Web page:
I am fed up.

NOTE: pick the correct link

No statement is more appropriate than these words to express the internal conflict, anger, confusion, and discontent that the Thirty Meter Telescope construction on Mauna Kea presents as a Hawaiian, no matter whether one is pro-TMT or anti-TMT. The ebb and flow of this issue from headline news over the last few years has pacified my emotions momentarily over time but the inner-turmoil resurfaces in tsunami-like force when new developments occur.

Now here we are, facing the state’s green light to proceed to construction on the TMT and ferociously standing in solidarity to passionately express ourselves as the Mauna stands in all of its majestic glory reminding us that possessing a strong, unbreakable stature in turbulent times is the only way to effectively move forward as a culture.

The issue on face value has always been whether the TMT should be built on arguably sacred land. Although debatable, it is my belief that the Mauna is sacred to any Hawaiian who believes it is sacred. With conflicting historical information, does it even matter whether or not we have a source that tells us undeniably that Mauna Kea, or the TMT site specifically, is or is not sacred?

No.

IUCN demonstrators holds sign ’STOP TMT’ fronting the Hawaii Convention Center. 3 sept 2016

Demonstrators display their anti-telescope sentiment during the International Union for Conservation of Nature conference in Honolulu, September 2016.

Cory Lum/Civil Beat

We all worship in different ways and have diverse spiritual beliefs generally. The same philosophy should be applied here.

The issue in principle is really about how the government respects Hawaiians — our culture and our people. We just want to be genuinely heard and valued. Hawaiians are able to protest peacefully and evoke our First Amendment rights.

However, having a forum where we can speak up for the sake of voicing our opinions is not good enough. We need a listening ear by decision-makers.

Why is it always a fight to preserve our cultural values as Hawaiians? And moreover, why do we have to fight so hard? We have endured a rocky trail and a plethora of roadblocks throughout our Hawaiian history, and we continue to fight.

Our state leaders, although perhaps well-intentioned in their misguided approach to achieving a sense of goodwill in fostering positive relations with Hawaiians, want us to believe that they are respecting our Hawaiian cultural values when executing plans for proceeding to construction on the TMT. I will not deem dismantling shrines, albeit even carefully, and arresting a seemingly calm protestor as being respectful in any light.

When it comes to arrests and the prosecution of protestors, we need a better way to deal with these culture-specific offenders and offenses. This is similar to the situation with the criminal justice process involving Hawai’i’s homeless population.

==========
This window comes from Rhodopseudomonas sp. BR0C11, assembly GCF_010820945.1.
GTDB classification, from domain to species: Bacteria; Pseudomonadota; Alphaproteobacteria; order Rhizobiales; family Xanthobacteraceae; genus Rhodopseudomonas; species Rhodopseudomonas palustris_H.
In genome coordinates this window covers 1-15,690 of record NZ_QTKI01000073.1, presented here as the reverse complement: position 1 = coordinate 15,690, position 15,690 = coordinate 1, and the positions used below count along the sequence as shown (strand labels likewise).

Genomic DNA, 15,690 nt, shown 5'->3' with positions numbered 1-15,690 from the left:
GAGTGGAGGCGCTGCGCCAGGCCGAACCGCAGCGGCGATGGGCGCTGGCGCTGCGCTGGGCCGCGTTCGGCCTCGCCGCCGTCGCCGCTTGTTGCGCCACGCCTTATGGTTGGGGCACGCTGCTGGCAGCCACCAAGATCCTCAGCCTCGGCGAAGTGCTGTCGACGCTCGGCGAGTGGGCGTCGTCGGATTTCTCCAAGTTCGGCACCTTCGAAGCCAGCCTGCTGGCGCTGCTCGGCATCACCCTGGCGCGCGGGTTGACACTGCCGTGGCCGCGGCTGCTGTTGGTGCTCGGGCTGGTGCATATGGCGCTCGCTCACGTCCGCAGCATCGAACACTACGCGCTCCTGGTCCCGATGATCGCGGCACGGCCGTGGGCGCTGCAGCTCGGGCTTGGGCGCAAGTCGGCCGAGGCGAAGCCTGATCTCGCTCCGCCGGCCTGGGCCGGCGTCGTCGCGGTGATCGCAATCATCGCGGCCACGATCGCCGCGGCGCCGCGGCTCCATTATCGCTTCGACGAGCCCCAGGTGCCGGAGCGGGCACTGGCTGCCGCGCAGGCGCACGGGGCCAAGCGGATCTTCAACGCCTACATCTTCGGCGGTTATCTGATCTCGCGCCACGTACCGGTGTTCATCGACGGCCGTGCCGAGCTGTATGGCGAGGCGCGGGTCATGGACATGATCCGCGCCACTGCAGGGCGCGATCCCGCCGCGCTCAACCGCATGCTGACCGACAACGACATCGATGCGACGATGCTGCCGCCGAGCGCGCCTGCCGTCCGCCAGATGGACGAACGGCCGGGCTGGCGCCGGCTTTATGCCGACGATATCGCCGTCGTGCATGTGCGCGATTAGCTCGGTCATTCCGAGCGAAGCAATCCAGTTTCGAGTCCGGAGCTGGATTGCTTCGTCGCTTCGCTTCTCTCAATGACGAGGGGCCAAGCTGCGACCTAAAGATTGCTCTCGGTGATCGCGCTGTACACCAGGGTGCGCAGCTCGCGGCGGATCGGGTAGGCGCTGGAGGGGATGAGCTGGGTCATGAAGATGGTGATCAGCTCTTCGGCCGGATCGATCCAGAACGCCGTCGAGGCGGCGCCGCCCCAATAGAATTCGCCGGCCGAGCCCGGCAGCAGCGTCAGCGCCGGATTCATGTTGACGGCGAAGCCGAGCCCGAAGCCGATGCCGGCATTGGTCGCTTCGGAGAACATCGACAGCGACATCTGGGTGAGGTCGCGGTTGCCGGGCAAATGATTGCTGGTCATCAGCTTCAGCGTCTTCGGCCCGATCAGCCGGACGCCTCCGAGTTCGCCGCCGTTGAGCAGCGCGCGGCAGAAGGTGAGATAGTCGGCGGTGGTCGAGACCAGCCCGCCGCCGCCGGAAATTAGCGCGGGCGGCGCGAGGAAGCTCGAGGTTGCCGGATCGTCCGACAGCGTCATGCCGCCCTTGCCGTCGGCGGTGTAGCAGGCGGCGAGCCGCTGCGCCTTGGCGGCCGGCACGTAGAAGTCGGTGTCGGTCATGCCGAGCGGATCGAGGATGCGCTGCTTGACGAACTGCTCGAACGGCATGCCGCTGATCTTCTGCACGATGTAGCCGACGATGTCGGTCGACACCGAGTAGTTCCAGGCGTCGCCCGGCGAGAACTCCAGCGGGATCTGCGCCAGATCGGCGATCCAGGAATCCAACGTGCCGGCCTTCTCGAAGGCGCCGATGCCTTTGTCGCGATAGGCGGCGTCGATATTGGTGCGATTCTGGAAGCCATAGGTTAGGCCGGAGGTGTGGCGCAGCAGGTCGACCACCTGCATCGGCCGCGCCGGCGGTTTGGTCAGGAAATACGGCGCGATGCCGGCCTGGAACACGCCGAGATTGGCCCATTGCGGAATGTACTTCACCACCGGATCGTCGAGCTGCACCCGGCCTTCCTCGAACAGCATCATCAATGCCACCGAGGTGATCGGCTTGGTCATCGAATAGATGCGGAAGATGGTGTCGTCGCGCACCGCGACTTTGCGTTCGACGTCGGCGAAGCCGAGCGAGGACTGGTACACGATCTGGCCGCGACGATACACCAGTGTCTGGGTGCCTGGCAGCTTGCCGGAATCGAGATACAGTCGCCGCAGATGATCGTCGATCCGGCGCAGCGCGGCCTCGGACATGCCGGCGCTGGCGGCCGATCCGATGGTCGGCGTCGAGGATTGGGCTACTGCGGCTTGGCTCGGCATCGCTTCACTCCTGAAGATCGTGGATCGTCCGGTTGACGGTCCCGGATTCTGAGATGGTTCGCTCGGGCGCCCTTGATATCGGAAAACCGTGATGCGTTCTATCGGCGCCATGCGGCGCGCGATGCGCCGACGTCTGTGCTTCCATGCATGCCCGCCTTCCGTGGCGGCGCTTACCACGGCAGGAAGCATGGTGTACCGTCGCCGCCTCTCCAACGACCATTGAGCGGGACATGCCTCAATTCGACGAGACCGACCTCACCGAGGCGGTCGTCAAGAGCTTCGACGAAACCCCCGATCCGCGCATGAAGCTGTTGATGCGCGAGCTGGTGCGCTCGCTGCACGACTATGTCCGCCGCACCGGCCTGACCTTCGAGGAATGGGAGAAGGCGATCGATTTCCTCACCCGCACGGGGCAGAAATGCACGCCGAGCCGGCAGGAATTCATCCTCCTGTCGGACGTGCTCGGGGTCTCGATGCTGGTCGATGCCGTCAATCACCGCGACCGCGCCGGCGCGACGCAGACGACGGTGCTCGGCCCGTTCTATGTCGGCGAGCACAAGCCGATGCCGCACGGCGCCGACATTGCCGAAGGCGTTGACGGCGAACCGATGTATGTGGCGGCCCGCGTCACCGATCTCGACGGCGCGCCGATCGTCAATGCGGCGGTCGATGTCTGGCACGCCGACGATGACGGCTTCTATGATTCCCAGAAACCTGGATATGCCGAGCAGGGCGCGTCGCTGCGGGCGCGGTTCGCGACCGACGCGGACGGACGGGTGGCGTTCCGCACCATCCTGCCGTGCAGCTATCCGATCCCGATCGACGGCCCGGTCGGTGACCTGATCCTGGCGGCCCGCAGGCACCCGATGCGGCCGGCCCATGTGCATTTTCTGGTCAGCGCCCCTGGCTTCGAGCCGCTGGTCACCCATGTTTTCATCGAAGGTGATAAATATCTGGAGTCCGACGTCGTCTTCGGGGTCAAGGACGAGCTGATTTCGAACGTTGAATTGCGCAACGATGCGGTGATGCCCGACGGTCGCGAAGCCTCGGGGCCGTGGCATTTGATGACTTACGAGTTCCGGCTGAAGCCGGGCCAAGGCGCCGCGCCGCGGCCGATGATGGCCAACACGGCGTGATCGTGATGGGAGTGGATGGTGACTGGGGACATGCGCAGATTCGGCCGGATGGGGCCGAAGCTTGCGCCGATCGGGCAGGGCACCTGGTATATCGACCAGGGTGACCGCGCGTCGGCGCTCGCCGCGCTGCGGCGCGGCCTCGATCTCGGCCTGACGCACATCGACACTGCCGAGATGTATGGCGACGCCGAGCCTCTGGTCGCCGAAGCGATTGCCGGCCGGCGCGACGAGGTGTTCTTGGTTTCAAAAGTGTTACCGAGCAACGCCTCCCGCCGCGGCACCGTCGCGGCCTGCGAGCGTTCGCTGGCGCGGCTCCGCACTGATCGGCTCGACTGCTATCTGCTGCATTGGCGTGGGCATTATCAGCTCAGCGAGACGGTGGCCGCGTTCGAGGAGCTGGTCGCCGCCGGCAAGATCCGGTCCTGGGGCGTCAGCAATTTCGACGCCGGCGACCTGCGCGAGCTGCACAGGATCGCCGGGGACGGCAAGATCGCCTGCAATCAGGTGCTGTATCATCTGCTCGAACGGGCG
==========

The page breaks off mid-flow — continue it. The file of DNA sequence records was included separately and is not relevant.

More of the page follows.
Is it fair to prosecute a homeless person in a strict manner when they violate certain laws (low-level, non-violent offenses), when doing so is simply a by-product of their homeless situation or the fact that they have limited resources? (i.e., when a homeless person violates park closure laws by sleeping in a park after hours).

No.

Our laws do not exist in a bubble and we need to understand the needs of these specific populations and respond to their needs accordingly.

Cultural Remedies

Leaders in our criminal justice system established Community Outreach Court in 2017 to help community members who need proper resources and address the underlying problems they face. The logic behind the formulation of this program is a creative solution to dealing with community members and the homeless population in the criminal justice system who qualify for Community Outreach Court.

Years prior, in 1995, the creation of the Hawaii Drug Court sought to implement this same approach: to rehabilitate non-violent drug offenders who meet certain qualification requirements outlined by the program. Additionally, this thought process also applied to Driving While Impaired Court when that program began in 2013.

“We need to effectively reshape the conversation regarding TMT.”

As these remedies relate to cultural Hawaiian issues, the creation of what I would call a “Cultural Court” is a valid solution. Instead of criminalizing our “Hawaiian-ness,” we should be able to find ways to provide a means of cultural sensitivity for these so-called “offenders.” Arresting Hawaiians for violating laws while defending our culture and grasping on to our sense of kuleana, absent violent behavior, is not pono. A disproportionate number of Hawaiians already exist in the criminal justice system and arresting Hawaiian protestors only increases the toll.

We need to prompt unconventional thinking and encourage new approaches for resolving conflict and bringing people together. We need to find a way to bridge the gap between the varying legal, political, social, and cultural frameworks existent and cohesively create solutions to dealing with the TMT issue, as well as other Hawaiian issues.

Only then can positive change and finding common ground occur. Most importantly, we need to effectively reshape the conversation regarding TMT. It all begins with respect for our cultural heritage and fresh ideas.

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